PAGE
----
A proposed rise in beer tax in Wisconsin has me scratching my head. Now, I understand that nobody likes new taxes, and no beer drinker wants to pay more for the beers they enjoy, but the math on this one has me confused.
Here’s the deal: the state is proposing the first rise to their beer tax in some 40 years, bringing it from $2 to $10 per 31 gallon barrel. This works out to about 2.4 cents per bottle, which certainly doesn’t sound like much to me, but here’s where it gets confusing. Brewing industry representatives are saying that by the time the increase reaches consumers, that 2 cents per bottle will have turned into 12 cents, “as the product is passed through distributors and retailers.”
I don’t get it. If there is a rise in tax of under 2 ½ cents per barrel, that seems to me as simple as a rejigging of price, so a six-pack, say, will cost distributors 15 cents more. There is no added cost to the distributor other than this 15 cents, so why should that same six-pack cost retailers anything more than 15 cents extra? And since there is likewise no extra expense for retailers, other than that 15 cents, why should it cost Wisconsonites (Wisconsonians?) anything more than and extra 15 cents per six?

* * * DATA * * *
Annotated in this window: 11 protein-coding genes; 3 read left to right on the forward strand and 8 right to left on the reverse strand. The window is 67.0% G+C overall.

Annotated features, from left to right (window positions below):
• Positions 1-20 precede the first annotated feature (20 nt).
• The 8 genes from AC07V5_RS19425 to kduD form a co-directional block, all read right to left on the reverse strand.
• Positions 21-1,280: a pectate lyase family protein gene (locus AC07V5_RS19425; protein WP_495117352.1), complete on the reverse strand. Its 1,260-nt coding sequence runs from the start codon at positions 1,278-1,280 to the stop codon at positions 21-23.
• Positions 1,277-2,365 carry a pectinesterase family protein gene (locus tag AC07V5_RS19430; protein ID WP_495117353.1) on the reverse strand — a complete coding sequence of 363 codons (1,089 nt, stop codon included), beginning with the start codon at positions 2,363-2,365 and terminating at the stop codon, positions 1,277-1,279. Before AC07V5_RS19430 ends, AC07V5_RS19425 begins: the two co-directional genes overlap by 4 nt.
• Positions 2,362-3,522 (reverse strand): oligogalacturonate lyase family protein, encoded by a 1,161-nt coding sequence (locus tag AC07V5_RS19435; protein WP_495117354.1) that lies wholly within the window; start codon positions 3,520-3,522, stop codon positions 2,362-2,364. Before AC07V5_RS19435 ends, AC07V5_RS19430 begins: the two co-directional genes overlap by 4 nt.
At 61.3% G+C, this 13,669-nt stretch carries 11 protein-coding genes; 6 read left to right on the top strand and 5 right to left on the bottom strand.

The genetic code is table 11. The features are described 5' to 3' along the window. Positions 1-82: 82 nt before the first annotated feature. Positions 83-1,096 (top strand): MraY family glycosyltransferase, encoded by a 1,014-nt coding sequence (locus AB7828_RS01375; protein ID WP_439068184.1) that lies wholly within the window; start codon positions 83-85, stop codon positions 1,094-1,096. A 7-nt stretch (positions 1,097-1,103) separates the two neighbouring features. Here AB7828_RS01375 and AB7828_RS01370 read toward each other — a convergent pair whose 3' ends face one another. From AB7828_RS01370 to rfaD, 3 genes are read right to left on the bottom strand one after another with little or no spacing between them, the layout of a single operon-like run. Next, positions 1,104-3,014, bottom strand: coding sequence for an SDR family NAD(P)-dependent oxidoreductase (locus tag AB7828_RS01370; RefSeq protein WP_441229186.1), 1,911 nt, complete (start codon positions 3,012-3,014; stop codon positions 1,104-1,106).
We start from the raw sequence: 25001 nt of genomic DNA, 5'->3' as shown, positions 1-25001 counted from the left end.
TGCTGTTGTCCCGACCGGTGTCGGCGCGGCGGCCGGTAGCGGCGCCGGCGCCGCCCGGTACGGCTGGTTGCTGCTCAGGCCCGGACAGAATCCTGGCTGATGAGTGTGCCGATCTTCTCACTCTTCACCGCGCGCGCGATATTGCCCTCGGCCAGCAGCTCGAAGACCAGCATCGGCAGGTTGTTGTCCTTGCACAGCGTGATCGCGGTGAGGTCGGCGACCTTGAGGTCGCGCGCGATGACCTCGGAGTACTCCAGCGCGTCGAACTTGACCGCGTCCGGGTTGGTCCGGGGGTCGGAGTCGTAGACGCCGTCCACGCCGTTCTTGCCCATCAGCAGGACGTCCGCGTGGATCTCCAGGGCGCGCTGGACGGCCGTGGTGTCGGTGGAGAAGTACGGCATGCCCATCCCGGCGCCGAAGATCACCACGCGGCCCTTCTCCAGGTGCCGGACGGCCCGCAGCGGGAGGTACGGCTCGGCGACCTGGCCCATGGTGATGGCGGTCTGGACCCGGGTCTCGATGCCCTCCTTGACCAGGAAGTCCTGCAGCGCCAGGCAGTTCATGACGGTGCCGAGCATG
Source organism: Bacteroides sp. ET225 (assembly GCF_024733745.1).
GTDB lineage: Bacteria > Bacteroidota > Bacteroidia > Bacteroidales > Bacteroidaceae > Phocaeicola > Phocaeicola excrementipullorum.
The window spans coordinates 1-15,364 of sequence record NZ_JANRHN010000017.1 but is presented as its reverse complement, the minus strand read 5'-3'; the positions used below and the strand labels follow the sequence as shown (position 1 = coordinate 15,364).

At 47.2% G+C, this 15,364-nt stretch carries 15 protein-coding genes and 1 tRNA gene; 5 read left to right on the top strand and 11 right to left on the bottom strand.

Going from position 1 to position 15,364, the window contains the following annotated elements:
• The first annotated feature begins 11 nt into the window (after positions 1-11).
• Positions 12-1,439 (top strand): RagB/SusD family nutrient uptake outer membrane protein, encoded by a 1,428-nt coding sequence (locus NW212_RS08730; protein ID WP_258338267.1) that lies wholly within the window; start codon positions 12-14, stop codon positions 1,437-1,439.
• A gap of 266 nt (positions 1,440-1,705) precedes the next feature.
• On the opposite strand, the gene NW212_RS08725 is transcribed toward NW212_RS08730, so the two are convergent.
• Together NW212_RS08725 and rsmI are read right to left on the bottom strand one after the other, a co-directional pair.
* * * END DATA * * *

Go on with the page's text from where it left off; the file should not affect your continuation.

If the industry is saying that the tax increase will lead to a 72 cent increase in the price of a six-pack, aren’t they really just saying that retailers and distributors will take advantage of the tax increase in order to take a cash grab of more than half a buck per six? And isn’t that a problem with their distribution system, rather than with the tax itself?
And why don’t we hear similar stories when the breweries decide to uniformly raise their prices, as they sometimes do? Nope, then, for some reason, we only ever hear about the “small increase” they’re making in order to cover rising costs.